Republican U.S. Senator Lindsey Graham last night used polygamy and murder to define the boundaries of the “debate” on same-sex marriage, just as Supreme Court Justice Antonin Scalia used murder and bestiality to define the area of debate in which same-sex marriage should exist. Invoking issues like murder, bestiality, and polygamy is offensive and wholly facetious, and “facile,” as Piers Morgan responded. Senator Graham also blamed the media for the public’s embrace of marriage equality, and — when all was said and done — stated he believes the states should have the right to decide who marries and who does not, especially because in his home state of South Carolina, religion is the reason “we’re not going to change the definition of traditional marriage.”
Graham, who says the media paints LGBT people as “funny, charming, and kind” — as if that’s problematic — says he doesn’t “hate,” he just feels “traditional marriage” is “best for society,” and challenged CNN host Piers Morgan to pass a constitutional amendment if he wants same-sex couples to be able to marry.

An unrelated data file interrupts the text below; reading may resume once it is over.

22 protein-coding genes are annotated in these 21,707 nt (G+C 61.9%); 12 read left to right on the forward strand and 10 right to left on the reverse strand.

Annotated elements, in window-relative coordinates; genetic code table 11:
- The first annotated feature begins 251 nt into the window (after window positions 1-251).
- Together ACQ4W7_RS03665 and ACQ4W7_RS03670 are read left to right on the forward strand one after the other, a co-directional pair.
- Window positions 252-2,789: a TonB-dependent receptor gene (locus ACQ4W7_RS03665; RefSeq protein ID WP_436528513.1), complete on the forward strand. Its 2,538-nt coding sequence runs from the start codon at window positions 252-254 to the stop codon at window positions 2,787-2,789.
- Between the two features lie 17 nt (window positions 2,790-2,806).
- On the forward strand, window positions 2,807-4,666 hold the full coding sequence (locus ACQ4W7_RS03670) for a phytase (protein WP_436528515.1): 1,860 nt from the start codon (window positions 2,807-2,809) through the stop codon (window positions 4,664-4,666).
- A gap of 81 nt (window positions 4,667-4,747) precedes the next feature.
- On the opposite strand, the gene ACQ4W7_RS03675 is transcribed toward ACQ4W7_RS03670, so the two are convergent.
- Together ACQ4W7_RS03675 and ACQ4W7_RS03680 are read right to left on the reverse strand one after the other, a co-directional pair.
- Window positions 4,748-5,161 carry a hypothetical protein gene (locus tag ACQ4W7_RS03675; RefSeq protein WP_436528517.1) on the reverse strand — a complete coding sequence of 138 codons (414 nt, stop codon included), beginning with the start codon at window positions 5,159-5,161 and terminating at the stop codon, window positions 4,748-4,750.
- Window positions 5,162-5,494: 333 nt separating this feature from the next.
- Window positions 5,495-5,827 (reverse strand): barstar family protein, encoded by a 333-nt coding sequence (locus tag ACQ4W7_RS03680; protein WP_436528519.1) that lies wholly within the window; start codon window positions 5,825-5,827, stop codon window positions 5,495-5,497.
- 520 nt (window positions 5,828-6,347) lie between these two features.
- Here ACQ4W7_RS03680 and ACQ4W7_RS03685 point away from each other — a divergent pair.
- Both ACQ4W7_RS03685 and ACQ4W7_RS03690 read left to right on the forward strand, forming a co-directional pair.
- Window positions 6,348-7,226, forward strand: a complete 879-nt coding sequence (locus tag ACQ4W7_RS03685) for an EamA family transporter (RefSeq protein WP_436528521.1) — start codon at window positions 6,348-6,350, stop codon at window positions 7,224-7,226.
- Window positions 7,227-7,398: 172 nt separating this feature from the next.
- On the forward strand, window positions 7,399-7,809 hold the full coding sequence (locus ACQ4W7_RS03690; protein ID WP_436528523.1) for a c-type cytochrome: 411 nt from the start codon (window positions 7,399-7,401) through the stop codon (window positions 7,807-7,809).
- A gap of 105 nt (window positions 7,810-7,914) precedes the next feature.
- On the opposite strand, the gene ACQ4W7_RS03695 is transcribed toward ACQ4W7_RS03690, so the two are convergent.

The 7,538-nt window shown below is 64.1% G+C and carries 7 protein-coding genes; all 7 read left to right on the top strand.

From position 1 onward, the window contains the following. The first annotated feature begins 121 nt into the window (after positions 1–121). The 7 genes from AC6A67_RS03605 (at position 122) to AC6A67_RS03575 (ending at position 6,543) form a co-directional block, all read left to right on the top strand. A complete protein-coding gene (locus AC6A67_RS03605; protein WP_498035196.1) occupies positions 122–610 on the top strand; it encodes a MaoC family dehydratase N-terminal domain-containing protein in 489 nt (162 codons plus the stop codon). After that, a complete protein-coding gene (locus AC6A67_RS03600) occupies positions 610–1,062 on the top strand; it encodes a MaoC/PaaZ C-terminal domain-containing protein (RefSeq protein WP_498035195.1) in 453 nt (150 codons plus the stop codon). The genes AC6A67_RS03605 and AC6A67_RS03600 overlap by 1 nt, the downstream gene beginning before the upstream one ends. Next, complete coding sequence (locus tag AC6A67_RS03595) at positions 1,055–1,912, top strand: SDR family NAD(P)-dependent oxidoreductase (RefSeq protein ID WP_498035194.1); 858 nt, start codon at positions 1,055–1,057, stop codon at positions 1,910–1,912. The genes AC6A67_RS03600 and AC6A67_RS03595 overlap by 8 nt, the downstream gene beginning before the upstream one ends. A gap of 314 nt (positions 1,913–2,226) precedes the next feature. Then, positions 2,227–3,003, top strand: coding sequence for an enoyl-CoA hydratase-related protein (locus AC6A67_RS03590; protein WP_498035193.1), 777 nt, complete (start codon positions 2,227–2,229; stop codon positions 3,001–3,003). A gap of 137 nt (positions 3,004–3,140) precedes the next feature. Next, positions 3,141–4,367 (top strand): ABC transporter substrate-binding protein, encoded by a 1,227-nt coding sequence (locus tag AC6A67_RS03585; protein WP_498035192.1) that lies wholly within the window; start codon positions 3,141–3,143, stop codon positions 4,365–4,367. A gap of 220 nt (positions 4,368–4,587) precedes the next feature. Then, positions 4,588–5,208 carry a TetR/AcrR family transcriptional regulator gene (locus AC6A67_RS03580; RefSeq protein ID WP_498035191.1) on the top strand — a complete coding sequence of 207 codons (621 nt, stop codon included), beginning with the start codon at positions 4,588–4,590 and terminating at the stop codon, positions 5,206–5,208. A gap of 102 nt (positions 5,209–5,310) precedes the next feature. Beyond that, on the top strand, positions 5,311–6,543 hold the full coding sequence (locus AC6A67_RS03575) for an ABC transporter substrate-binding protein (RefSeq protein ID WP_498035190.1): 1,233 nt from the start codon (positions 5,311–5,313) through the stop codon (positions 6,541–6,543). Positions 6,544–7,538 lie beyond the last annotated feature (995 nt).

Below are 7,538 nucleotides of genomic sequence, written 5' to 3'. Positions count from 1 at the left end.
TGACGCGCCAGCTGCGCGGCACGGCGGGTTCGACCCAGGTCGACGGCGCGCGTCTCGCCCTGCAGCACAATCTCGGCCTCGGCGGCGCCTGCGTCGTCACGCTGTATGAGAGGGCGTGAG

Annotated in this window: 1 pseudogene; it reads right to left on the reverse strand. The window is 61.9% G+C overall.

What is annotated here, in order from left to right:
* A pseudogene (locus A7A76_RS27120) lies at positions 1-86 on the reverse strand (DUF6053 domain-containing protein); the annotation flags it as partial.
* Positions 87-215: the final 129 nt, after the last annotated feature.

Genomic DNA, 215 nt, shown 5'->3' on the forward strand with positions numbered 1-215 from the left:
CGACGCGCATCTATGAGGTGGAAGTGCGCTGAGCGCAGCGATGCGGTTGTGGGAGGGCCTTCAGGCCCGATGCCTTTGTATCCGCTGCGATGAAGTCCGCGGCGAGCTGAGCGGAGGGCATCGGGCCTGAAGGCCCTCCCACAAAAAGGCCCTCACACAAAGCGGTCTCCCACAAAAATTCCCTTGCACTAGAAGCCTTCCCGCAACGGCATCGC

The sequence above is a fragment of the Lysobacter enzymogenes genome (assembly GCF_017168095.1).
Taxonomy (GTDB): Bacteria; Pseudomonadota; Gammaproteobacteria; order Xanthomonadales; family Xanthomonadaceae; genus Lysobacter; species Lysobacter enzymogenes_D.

Morgan attacked Senators Graham, McCain, and Lieberman as “unAmerican” for their views on marriage equality.
Despite the nasty rhetoric, the invoking of polygamy and murder in his argument against same-sex marriage, Aviva Shen at Think Progress rightly notes that Graham is softening a bit on the marriage equality issue.
“Just four years ago, Graham affirmed his support for a federal amendment that would ‘define marriage between one man and one woman’ as a way to ‘defend and promote traditional South Carolina values’,” Shen writes:
Graham’s softened tone against same-sex marriage may have something to do with Americans’ overwhelming support for marriage equality and renewed scrutiny on the issue as the Supreme Court prepares to take it up.
Despite his newfound respect for the right of gay couples to pass on property and “live a free and open life,” Graham also compared gay marriage to polygamy. He asked Morgan, “Is it possible for three people to genuinely love each other and want to share their lives together? Is it OK to have three people marry each other?”
It’s time for more people to have the good sense to take the tone and approach of Princeton freshman Duncan Hosie, who this week won accolades for personally up — in the same room — to Scalia for his usage of murder, bestiality, and other inappropriate references when discussing the right of same-sex couple to civil marriage.
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